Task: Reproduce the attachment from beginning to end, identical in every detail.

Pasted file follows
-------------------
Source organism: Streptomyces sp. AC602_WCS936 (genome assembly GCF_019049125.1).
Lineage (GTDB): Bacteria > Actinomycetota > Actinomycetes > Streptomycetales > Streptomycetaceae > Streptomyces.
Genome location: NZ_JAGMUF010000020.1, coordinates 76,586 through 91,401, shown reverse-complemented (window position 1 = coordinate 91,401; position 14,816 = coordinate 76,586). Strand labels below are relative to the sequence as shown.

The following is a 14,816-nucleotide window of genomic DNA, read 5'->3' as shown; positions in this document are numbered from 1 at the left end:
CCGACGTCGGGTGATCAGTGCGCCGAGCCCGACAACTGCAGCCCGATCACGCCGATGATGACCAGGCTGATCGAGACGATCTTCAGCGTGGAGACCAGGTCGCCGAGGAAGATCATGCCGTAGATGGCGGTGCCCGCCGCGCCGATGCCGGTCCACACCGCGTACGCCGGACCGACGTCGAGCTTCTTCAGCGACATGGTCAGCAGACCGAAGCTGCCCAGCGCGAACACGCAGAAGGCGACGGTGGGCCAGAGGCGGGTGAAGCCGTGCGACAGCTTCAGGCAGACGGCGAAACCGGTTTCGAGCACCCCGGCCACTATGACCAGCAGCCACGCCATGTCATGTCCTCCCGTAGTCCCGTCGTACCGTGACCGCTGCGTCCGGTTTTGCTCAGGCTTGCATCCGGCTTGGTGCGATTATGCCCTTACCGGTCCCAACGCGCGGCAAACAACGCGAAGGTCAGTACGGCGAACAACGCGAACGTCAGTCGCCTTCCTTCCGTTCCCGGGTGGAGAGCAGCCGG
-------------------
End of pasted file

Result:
Source organism: Streptomyces sp. AC602_WCS936 (genome assembly GCF_019049125.1).
Lineage (GTDB): Bacteria > Actinomycetota > Actinomycetes > Streptomycetales > Streptomycetaceae > Streptomyces.
Genome location: NZ_JAGMUF010000020.1, coordinates 76,586 through 91,401, shown reverse-complemented (window position 1 = coordinate 91,401; position 14,816 = coordinate 76,586). Strand labels below are relative to the sequence as shown.

The following is a 14,816-nucleotide window of genomic DNA, read 5'->3' as shown; positions in this document are numbered from 1 at the left end:
CCGACGTCGGGTGATCAGTGCGCCGAGCCCGACAACTGCAGCCCGATCACGCCGATGATGACCAGGCTGATCGAGACGATCTTCAGCGTGGAGACCAGGTCGCCGAGGAAGATCATGCCGTAGATGGCGGTGCCCGCCGCGCCGATGCCGGTCCACACCGCGTACGCCGGACCGACGTCGAGCTTCTTCAGCGACATGGTCAGCAGACCGAAGCTGCCCAGCGCGAACACGCAGAAGGCGACGGTGGGCCAGAGGCGGGTGAAGCCGTGCGACAGCTTCAGGCAGACGGCGAAACCGGTTTCGAGCACCCCGGCCACTATGACCAGCAGCCACGCCATGTCATGTCCTCCCGTAGTCCCGTCGTACCGTGACCGCTGCGTCCGGTTTTGCTCAGGCTTGCATCCGGCTTGGTGCGATTATGCCCTTACCGGTCCCAACGCGCGGCAAACAACGCGAAGGTCAGTACGGCGAACAACGCGAACGTCAGTCGCCTTCCTTCCGTTCCCGGGTGGAGAGCAGCCGG